Samantha Lewthwaite has made plenty of news since she first came into the spotlight on July 7, 2005. That's when her husband, Muslim convert Jermaine Lindsay, blew himself up in London in the service of Allah – killing 52 people and injuring more than 700 others. Yet more and more about the so-called "white widow" still remains mysterious– and even a bit bizarre.
Now suspected of helping orchestrate the September attacks at the Westgate Mall in Nairobi, Kenya – in which more than 72 were killed and hundreds wounded – Lewthwaite is considered one of the world's most dangerous women. Some counterterrorism experts working on her case believe she has become a leading figure in the al-Shabaab terrorist network.
Investigators have a better picture of Lewthwaite's thinking after recovering a hand-written 9-page diary and a computer showing her Internet search history. What emerges is the picture of a woman who loves her children, yet boasts of how they are being raised to become terrorists.
One page is devoted to a conversation her husband had with two of their children.
"He asked them what do you want to be when you are older?" she wrote. "Both had many answers but both agreed to one of wanting to be a mujahid. He asked them how did they plan to achieve such a goal, and what really is a mujahid?"
To reach their goals, the children would have to learn what that means.
"The only way to do this is if we know what a Mujahid is? How does he spend his day? How does he spend his night? And once we know the answers to this we can strive to be a Mujahid."
British media say Lewthwaite once was a "nice," "shy," Irish Catholic girl from County Down, North Ireland.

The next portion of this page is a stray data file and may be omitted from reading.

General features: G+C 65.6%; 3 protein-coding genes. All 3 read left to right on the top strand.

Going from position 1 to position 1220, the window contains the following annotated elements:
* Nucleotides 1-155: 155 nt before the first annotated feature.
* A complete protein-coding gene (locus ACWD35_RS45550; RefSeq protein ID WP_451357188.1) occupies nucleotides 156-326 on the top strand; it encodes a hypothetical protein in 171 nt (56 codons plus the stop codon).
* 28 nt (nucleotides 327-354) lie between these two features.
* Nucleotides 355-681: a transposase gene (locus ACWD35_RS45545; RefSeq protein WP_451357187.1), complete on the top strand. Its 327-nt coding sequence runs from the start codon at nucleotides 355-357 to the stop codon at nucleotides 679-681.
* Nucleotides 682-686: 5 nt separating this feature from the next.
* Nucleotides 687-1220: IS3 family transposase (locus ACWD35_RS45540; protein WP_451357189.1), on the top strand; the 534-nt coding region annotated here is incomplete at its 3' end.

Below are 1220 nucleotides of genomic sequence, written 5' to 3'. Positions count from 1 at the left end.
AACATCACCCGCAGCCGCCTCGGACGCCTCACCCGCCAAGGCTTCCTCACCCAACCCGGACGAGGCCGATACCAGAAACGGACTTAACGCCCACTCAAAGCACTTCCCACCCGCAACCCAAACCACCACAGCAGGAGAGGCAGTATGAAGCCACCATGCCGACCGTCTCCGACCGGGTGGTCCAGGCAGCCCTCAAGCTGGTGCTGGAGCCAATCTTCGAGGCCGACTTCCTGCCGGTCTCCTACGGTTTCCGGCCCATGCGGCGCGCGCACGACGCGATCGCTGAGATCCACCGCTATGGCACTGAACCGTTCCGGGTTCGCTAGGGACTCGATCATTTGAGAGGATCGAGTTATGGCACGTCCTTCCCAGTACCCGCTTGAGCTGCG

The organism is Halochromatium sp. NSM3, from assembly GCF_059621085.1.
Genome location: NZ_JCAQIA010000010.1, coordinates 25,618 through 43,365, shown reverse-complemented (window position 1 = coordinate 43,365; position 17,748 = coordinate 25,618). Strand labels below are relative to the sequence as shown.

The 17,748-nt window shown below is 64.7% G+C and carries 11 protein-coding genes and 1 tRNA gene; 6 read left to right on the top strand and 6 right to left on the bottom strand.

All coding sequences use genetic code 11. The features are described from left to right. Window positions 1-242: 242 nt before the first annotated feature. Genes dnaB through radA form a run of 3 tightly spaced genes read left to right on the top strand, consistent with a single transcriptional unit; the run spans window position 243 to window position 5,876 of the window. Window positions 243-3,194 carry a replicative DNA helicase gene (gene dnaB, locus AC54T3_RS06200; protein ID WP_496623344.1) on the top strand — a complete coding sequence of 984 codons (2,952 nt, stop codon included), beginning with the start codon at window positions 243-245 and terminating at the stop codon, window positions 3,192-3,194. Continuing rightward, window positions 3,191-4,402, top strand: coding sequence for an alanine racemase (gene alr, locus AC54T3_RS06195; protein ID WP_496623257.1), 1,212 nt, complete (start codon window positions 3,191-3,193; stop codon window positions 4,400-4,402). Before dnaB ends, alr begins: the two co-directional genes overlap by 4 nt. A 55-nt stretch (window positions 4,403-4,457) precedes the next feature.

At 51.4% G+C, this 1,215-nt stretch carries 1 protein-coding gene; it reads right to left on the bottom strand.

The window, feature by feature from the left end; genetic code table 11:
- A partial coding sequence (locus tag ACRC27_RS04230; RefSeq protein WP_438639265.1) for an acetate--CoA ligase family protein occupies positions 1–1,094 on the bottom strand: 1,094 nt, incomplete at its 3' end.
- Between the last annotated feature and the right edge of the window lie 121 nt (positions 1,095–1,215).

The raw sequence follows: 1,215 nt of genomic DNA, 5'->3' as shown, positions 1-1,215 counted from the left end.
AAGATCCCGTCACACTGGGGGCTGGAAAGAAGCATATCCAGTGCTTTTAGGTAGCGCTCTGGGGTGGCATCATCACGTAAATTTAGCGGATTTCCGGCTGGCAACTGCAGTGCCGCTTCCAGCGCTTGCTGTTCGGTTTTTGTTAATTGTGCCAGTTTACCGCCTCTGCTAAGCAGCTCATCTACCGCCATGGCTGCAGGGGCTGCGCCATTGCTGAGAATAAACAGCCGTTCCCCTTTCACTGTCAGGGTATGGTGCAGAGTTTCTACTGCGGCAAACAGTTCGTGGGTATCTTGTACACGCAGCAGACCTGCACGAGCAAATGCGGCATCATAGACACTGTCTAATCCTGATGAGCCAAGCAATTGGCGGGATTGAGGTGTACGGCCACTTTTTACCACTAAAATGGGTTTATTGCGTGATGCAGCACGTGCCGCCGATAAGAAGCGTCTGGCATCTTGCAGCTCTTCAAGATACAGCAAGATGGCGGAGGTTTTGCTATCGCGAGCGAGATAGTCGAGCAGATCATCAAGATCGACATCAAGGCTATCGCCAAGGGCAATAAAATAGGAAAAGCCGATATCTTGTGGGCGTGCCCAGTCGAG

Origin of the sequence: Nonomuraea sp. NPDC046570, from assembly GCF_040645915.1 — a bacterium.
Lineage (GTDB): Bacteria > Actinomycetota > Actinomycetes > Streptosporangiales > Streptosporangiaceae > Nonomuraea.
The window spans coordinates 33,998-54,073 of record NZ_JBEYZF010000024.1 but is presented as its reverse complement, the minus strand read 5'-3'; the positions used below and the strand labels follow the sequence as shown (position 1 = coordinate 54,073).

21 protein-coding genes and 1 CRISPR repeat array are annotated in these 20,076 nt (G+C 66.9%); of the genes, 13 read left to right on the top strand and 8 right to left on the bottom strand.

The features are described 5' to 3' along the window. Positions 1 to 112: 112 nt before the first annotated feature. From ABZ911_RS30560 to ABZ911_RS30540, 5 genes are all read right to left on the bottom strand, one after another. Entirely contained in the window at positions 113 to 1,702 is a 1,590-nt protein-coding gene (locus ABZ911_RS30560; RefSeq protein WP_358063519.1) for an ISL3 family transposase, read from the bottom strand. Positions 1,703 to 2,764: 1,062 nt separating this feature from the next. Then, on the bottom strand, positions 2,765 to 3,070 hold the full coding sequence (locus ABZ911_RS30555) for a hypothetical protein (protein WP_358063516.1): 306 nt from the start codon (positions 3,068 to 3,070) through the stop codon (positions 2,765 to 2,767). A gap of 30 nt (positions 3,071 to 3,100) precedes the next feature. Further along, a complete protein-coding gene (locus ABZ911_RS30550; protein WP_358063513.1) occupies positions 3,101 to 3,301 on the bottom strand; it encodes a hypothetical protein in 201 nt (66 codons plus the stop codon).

But her diary makes clear her ideas of faith changed radically. In seeking a spouse, she wrote that she wanted a man who would "go forth and give all he could for Allah and live a life of terrorising the disbelievers as they have us. This is what I wanted and Allah gave me this and better."
Jihadis apparently want to look good, too. Investigators checked her Google searches and other computer activities, finding an interest in diets, makeup, and making explosives only hours before the Nairobi attack.
In other Internet searches, she sought advice on the "Islamic meaning of horoscopes," even looking up her own star sign – a practice deemed sinful in the eyes of Islam.
Lewthwaite may have thought that she was safe from being identified in her online activity: she reportedly spent a year working in a pie factory in South Africa under the name Natalie Faye Webb. Investigators suspect that her recent clothing shopping sprees, as well as her search for makeup and diet tips, may indicate her plans to change identity again as "the world's most wanted woman," continues on the run.